1. Is flash fiction more challenging to write compared to other forms?

    The short answer is that it is in some ways, but it isn’t in other ways. By nature of it being 1,000 words or less, it’s easier to write than, say, a novel because it takes less time. However, it can be much more challenging to cram everything that makes a flash fiction story great into only 1,000 words or less. But, as with all writing craft, practice makes perfect.

  2. What are the important elements of good flash fiction?

    At Splickety we always say that above all else, something has to happen. We get lots of stories where characters are just thinking about past events, and they’re all really boring. All flash fiction needs action (as in something happening, not necessarily gunfights and explosions). Flash fiction also needs structure. Each story should have a beginning, a middle, and an end (though the lines between these can be blurred). The beginning needs to hook the reader, the middle should develop the story and further engage the reader, and the end should inspire a strong emotional response within the reader.

    Tension and conflict are two essential elements in flash fiction. These things drive the story through the characters’ interactions with other characters, the setting, events, or whatever they come into conflict with. What’s more, those characters need development. They must change (or change everything around them) as a result of that conflict. In summary, flash fiction has everything a novel has, just in smaller quantities.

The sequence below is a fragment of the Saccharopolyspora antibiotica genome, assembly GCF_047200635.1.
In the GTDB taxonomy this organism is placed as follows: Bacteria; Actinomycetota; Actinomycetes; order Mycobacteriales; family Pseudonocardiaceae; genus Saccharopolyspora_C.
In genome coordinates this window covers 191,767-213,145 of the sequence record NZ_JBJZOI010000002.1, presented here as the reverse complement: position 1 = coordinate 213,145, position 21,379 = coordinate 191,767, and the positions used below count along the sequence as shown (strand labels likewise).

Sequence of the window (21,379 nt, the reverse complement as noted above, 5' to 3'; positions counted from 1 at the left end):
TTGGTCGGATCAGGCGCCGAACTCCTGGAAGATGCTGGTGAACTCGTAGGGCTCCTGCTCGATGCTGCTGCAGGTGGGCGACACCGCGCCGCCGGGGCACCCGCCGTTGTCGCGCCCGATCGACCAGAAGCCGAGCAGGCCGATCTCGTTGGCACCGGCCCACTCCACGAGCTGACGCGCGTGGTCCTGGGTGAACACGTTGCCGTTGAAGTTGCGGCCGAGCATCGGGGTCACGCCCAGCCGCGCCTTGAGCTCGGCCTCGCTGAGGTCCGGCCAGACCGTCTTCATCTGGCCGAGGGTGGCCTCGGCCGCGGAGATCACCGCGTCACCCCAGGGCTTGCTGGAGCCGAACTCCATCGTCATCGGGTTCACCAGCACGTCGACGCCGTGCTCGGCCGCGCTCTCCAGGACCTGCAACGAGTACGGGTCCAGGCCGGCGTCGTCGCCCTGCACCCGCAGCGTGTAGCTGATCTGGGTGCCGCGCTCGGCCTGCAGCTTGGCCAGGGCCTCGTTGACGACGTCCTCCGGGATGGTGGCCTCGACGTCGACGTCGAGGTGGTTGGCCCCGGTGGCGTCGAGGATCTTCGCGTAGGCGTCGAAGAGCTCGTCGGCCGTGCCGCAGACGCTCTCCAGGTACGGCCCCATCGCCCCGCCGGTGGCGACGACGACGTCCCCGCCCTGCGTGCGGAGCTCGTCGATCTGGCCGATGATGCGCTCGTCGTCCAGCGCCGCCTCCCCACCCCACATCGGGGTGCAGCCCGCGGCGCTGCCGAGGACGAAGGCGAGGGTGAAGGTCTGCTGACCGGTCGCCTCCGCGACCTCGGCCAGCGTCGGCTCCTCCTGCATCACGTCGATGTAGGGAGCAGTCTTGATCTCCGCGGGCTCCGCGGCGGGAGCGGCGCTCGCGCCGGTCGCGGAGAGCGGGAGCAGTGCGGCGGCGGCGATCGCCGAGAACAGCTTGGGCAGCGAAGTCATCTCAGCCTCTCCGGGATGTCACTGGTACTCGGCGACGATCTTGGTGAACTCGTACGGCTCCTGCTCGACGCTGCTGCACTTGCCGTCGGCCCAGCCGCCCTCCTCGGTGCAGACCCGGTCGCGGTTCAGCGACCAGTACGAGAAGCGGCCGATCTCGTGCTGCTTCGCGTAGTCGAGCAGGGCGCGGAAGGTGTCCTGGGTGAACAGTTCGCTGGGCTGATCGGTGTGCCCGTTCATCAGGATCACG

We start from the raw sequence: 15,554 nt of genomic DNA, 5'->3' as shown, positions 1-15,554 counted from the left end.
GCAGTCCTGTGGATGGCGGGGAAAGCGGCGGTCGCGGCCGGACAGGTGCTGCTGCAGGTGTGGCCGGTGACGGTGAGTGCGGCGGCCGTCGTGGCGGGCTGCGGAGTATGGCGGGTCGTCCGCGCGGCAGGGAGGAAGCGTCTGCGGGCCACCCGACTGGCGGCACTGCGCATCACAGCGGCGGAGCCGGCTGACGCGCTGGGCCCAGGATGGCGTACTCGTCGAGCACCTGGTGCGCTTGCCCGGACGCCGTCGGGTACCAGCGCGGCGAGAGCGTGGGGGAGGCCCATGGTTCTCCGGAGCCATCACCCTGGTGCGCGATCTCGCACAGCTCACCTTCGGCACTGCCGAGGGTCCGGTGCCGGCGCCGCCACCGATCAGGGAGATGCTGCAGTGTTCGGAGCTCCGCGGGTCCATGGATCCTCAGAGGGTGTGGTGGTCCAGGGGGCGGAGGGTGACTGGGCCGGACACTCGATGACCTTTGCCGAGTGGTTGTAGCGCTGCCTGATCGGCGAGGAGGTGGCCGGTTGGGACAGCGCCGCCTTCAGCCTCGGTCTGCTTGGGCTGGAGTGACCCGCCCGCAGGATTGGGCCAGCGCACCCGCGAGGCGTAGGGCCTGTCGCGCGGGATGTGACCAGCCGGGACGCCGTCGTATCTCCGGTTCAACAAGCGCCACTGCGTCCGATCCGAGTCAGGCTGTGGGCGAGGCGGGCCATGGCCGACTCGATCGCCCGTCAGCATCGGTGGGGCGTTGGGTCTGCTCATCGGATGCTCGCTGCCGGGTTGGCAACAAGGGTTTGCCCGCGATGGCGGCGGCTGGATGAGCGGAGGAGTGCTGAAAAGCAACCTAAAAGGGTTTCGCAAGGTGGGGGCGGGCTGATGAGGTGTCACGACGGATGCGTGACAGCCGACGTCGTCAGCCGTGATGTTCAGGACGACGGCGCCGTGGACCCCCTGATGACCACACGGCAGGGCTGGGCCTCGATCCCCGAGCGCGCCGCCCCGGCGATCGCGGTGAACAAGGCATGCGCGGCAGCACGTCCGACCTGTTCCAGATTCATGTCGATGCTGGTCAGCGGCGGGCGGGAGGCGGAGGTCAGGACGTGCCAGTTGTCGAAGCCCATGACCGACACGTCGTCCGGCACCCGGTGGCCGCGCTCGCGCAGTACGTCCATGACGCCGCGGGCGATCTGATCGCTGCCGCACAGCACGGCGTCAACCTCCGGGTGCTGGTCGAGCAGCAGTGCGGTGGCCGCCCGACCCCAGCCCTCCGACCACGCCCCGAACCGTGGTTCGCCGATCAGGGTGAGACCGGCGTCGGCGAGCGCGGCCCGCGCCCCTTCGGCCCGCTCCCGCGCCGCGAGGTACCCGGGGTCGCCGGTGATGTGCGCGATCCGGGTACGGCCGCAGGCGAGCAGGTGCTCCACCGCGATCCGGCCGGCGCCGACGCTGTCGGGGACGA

3. There seem to be no rules to writing flash fiction. Do you agree/disagree? Why?

    I think that the rules are more flexible in flash fiction, for sure, but I believe that the rules that govern the craft of writing apply to flash fiction as well. At Splickety, the main rule is that the story has to be 1,000 words or less, and we’ve found 700 is really the sweet spot for publication. A very close second is what I mentioned above: something has to happen.

  4. What is the starting point of most of your short stories?

    I’m a big believer in starting in media res, which is Latin for “in the midst of things,” or as I like to say in the middle of the action (as in, something happening). I believe that the kind of fiction I write is best told (at least by me) while something is going on, and then I can fill my readers in on the backstory later on in the piece, as the story progresses.

  5. How do you manage to create memorable characters in a short story?

    That’s part of the challenge of short fiction. You have less time and space to give those characters what they need to be memorable. For me, highlighting the character’s most unique features is a good starting point. If they have an eyepatch, point that out. If they’re an average looking person with brown hair, that’s less interesting, so gloss over it or mention it quickly. I think the character’s voice comes next. Voice is how they talk—what they say, and how they say it. Obviously the more tactful the dialogue is, the more clever they will seem. Finally, I’d say the character’s actions can really impact your readers. If you set them up to believe your character will behave in a certain way and then your character doesn’t, that can make for some great thought-provoking fiction. It will get your reader asking, “Why?”, and sometimes the best answer is “Why not?”

Meet the Author

Ben WolfBen Wolf founded Splickety Publishing Group (SPG) to meet the needs of busy folks like him: people who appreciate great fiction but lack the time to read. SPG offers three quarterly flash fiction magazines: Splickety (multi-genre), Havok (speculative), and Splickety Love (romance).

Ben’s novel _Blood for Blood_ won the 2015 Cascade Award and is characterized as “bold…with nonstop tension” and “hard to put down.” It asks, “What if a vampire got saved?” His debut children’s book, _I’d Punch a Lion in His Eye for You_, won the 2016 Cascade Award.

You can follow him on Twitter and on Facebook.